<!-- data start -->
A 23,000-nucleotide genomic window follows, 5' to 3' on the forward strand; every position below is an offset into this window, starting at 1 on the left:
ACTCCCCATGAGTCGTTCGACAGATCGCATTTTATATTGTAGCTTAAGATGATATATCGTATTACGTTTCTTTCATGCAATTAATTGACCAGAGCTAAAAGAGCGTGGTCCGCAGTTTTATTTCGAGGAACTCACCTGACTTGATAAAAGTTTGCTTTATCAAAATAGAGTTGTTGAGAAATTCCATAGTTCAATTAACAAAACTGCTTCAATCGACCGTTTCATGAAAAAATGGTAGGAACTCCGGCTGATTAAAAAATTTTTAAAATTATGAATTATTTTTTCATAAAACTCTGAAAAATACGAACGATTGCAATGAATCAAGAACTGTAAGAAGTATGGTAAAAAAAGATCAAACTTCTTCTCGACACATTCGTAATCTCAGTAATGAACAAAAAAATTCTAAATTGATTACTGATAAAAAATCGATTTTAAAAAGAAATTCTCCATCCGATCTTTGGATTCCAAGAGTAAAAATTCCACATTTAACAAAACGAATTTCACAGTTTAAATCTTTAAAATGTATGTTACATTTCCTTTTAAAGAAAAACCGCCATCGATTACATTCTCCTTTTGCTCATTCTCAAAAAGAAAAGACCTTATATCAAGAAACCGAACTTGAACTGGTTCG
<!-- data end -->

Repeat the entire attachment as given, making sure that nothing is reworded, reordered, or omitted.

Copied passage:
A 23,000-nucleotide genomic window follows, 5' to 3' on the forward strand; every position below is an offset into this window, starting at 1 on the left:
ACTCCCCATGAGTCGTTCGACAGATCGCATTTTATATTGTAGCTTAAGATGATATATCGTATTACGTTTCTTTCATGCAATTAATTGACCAGAGCTAAAAGAGCGTGGTCCGCAGTTTTATTTCGAGGAACTCACCTGACTTGATAAAAGTTTGCTTTATCAAAATAGAGTTGTTGAGAAATTCCATAGTTCAATTAACAAAACTGCTTCAATCGACCGTTTCATGAAAAAATGGTAGGAACTCCGGCTGATTAAAAAATTTTTAAAATTATGAATTATTTTTTCATAAAACTCTGAAAAATACGAACGATTGCAATGAATCAAGAACTGTAAGAAGTATGGTAAAAAAAGATCAAACTTCTTCTCGACACATTCGTAATCTCAGTAATGAACAAAAAAATTCTAAATTGATTACTGATAAAAAATCGATTTTAAAAAGAAATTCTCCATCCGATCTTTGGATTCCAAGAGTAAAAATTCCACATTTAACAAAACGAATTTCACAGTTTAAATCTTTAAAATGTATGTTACATTTCCTTTTAAAGAAAAACCGCCATCGATTACATTCTCCTTTTGCTCATTCTCAAAAAGAAAAGACCTTATATCAAGAAACCGAACTTGAACTGGTTCG